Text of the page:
Waste matters in the City of Casey
The City of Casey in Victoria has adopted a technological solution to improve waste collection efficiencies, lower costs and reduce litter across its key public spaces.
The city signed a commercial contract with sustainability technology company Matter to equip bins in public spaces with smart waste sensors. Data collected — including bin volumes, collection times and days, fill levels, estimated CO2 and bin visits — will initially be used to improve waste collection rosters and routes, and reduce costs.
City of Casey Sustainability and Waste Manager Michael Jansen said the council had used remote sensing technology to achieve efficiencies in environmental monitoring on closed landfills for some time now.
“Casey is excited about partnering with the team at Matter. Their technology will further support our innovative practices and enhance our litter bin service within the community,” Jansen said.
“Good-quality data will provide … greater insights into what is happening in the community. This will allow us to plan more efficient collection schedules, respond more effectively and be proactive to ensure delivery of a high-quality and cost-effective service.”
Along with councils and businesses across Australia, Matter is on a bold mission to supply all residential homes with their technology and user apps by 2025, enabling councils to offer the incentive schemes required to drive consumer waste reduction within the home.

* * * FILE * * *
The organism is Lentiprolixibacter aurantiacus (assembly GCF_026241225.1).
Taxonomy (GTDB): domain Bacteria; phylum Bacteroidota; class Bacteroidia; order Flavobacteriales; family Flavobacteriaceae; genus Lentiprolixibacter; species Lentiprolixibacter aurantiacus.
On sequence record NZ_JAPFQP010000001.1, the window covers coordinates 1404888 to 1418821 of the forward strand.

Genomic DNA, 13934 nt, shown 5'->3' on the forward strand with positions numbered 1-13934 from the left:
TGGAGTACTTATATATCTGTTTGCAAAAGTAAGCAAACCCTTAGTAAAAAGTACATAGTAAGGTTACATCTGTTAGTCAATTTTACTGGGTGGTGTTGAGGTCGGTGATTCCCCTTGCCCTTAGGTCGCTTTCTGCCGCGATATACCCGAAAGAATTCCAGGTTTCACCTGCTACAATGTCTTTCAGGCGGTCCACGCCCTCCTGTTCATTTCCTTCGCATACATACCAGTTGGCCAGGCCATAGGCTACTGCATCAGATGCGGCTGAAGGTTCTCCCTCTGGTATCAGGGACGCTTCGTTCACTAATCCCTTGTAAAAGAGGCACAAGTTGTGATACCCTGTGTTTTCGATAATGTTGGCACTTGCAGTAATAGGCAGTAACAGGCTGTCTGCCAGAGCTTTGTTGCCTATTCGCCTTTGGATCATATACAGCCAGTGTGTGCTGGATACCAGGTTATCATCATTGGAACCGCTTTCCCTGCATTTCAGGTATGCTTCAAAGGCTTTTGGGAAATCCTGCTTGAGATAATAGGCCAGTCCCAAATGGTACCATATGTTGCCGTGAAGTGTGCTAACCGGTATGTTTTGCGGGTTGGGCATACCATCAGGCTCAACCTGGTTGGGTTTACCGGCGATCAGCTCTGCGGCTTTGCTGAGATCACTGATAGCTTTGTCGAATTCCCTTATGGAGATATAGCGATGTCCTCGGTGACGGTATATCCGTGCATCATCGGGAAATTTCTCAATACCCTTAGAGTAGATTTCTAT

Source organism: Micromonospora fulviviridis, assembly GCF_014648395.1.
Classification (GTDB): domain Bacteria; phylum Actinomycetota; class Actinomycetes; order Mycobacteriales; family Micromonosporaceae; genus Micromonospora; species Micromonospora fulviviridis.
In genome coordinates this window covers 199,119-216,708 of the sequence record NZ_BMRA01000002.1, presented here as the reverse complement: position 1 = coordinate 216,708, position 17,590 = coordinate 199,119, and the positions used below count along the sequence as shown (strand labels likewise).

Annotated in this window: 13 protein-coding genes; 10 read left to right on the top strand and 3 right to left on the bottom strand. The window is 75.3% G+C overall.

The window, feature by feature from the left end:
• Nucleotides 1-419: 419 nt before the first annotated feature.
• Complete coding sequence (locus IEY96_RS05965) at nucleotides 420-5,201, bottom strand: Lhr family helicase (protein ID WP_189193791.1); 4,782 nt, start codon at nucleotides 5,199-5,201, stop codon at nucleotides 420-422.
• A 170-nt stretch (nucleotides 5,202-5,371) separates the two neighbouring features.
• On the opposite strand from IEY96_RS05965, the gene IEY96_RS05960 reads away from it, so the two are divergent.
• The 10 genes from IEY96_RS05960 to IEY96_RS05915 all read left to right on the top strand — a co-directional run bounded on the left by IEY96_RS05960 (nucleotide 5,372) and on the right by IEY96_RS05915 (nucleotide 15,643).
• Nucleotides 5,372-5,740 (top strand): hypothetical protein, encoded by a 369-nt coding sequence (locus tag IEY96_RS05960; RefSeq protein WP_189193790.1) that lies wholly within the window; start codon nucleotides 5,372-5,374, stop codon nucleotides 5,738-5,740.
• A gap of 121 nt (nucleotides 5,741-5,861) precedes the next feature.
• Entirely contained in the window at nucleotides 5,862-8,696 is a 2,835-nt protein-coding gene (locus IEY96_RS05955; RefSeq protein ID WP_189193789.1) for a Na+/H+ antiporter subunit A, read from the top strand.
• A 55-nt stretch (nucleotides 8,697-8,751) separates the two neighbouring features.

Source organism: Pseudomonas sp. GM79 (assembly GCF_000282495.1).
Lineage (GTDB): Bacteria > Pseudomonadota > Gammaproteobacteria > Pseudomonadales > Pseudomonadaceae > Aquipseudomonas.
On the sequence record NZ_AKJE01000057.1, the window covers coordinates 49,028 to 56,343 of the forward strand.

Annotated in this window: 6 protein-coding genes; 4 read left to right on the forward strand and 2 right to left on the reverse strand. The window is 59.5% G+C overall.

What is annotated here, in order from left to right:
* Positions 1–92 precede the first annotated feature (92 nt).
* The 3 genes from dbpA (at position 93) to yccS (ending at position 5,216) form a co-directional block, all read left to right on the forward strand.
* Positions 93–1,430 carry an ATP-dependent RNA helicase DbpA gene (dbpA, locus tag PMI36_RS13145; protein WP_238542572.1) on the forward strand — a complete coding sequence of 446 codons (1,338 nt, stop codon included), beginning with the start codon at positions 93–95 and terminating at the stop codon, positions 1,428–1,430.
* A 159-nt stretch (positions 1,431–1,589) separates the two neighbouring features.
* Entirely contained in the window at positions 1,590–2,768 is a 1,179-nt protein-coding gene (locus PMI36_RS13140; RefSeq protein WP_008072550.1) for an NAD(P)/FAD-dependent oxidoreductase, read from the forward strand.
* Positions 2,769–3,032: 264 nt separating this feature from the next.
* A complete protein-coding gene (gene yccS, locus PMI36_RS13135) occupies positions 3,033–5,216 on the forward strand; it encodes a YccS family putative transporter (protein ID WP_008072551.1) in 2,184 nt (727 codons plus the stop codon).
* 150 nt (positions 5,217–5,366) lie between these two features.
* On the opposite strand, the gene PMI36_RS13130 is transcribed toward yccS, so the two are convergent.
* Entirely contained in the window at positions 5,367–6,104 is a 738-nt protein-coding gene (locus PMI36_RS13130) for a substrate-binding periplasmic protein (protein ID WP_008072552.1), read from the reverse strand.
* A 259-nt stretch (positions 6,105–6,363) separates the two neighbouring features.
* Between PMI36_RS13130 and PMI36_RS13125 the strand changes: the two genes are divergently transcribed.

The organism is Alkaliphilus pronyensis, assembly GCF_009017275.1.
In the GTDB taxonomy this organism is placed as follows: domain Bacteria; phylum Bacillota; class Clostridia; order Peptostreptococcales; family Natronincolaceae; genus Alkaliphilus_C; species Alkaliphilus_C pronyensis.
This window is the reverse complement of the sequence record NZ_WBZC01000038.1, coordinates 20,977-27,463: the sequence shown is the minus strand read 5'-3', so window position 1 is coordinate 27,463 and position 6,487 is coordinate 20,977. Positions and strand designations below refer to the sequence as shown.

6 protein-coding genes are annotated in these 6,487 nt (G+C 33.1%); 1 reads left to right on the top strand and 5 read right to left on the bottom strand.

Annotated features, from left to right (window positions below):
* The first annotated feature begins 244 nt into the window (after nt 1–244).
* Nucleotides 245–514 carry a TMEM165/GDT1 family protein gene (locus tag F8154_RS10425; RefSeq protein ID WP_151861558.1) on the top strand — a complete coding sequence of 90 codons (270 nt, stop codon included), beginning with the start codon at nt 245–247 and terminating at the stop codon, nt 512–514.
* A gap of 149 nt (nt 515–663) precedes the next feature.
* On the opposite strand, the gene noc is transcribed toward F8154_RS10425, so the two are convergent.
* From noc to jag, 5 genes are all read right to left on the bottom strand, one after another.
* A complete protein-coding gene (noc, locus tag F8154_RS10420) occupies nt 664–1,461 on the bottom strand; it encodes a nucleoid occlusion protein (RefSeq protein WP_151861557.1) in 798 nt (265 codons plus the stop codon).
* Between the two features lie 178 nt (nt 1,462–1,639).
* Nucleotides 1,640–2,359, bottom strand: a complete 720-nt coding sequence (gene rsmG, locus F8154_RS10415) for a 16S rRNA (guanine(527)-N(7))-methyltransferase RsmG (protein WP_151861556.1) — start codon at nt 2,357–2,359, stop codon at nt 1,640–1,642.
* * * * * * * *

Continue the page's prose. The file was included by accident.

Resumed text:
Matter Managing Director Martin McGinty said the company was thrilled to be selected to roll out the technology across the municipality, signifying a crucial first step in using waste sensing to address the waste crisis.
“The City of Casey is already leading the way in community waste management and we are thrilled to be able to support them to further innovate in this space,” McGinty said.
“Our existing projects have shown that not only are there significant efficiencies available with our technology when used in public spaces, but it has clear benefits in terms of reduced traffic, public safety and litter reduction.
“In one case, our data found that up to 80% of bin attendances were unnecessary. This data is only the start of what waste sensing is capable of when you have access to the right technology and user apps,” he said.
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